Wednesday, November 13, 2013

Cisco Sees Weaker Demand, Fallout from NSA Scandal

Cisco reported quarterly revenue of  $12.1 billion, net income on a generally accepted accounting principles (GAAP) basis of $2.0 billion or $0.37 per share, and non-GAAP net income of $2.9 billion or $0.53 per share for its first fiscal quarter of FY14. Revenue was up only 1.8% compared to $11.9 billion in Q1 FY13.

Revenue and earnings per share were under industry analyst consensus estimates of $0.41 per share.

Cisco cited pre-tax charges of $237 million related to the workforce reduction plan announced in August 2013, and a pre-tax charge of $257 million related to compensation expense in connection with Cisco's acquisition of the remaining interest in Insieme Networks.

Cisco also warned that revenue would decline 8-10% this quarter (Q2) due to lower demand in certain countries, such as China, due to fallout from the NSA scandal.  Service Provider orders also fell 13%.  The order backlog is significantly weaker than expected.

"While our revenue growth was below our expectation, our financials are strong, our strategy is strong and our innovation engine is executing extremely well. We remain confident in our long-term goal to be the #1 IT company in the world and help our customers solve their biggest business problems,” stated John Chambers, Cisco's CEO.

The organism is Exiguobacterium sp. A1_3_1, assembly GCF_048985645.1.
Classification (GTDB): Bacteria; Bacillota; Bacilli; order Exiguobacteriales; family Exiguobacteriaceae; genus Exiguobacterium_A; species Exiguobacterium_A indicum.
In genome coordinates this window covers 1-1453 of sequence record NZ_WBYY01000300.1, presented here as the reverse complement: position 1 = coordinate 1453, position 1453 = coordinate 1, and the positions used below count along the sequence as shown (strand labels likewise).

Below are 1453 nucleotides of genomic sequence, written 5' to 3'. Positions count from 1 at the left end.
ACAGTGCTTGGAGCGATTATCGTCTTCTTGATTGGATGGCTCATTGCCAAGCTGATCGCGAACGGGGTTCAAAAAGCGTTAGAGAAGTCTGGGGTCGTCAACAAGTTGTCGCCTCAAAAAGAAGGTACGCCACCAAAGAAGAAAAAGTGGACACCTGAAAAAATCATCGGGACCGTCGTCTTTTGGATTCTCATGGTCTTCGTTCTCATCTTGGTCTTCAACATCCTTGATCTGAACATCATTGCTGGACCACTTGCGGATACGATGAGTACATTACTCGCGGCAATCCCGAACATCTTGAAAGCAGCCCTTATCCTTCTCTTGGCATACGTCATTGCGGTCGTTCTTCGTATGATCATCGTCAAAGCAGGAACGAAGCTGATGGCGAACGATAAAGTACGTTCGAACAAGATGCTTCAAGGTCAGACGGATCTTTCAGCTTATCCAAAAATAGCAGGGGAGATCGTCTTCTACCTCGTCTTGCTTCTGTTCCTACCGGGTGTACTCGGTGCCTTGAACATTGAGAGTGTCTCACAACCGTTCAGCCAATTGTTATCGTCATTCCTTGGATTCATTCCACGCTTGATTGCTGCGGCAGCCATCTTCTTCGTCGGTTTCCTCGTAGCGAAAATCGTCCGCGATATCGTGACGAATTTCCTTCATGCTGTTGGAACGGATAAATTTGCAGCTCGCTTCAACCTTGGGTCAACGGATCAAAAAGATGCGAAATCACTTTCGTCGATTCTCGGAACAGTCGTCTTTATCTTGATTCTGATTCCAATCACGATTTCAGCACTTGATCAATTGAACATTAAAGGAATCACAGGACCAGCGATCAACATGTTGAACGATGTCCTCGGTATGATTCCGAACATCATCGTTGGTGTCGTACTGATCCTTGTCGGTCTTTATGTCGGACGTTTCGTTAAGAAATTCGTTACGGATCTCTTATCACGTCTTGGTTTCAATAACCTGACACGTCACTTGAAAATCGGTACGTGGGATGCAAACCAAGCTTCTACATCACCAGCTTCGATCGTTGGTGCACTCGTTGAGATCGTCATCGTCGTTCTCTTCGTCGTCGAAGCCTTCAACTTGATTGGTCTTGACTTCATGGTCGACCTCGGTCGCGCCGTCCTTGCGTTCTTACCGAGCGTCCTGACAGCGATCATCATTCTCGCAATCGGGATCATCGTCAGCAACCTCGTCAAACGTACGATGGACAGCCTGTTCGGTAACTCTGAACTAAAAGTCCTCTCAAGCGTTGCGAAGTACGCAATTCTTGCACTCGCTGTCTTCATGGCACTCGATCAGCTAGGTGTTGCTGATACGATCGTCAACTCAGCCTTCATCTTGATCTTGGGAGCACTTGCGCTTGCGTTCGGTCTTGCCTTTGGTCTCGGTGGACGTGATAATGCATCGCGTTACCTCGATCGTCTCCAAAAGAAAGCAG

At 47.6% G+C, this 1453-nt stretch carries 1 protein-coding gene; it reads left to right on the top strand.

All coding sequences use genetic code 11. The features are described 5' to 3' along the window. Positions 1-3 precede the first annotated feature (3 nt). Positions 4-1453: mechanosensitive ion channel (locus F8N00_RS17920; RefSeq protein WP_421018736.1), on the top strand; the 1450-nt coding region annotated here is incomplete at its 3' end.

Some notes from the quarterly conference call.

  • The three areas of weakness are emerging markets, the Service Provider segment, and major switching/router product transitions.
  • The switching business is stable and performing well. Data center products are hot.
  • Wireless is performing well and the transition to 802.11ac is in its early stages.  Meraki is performing well.
  • NGN routing revenue is down.  The first shipments of the new NCS platform occurred in the quarter. The new architecture of the NCS leads to a longer evaluation and sales cycle.
  • The set-top box business declined 20% YoY. Cisco said it is committed to the segment, evolving its product line to the cloud, and walking away from deals that don't make sense. 
  • Sales in China continue to decline due to "political dynamics".  Chambers attributed this to suspicion caused by fallout from the NSA scandal.


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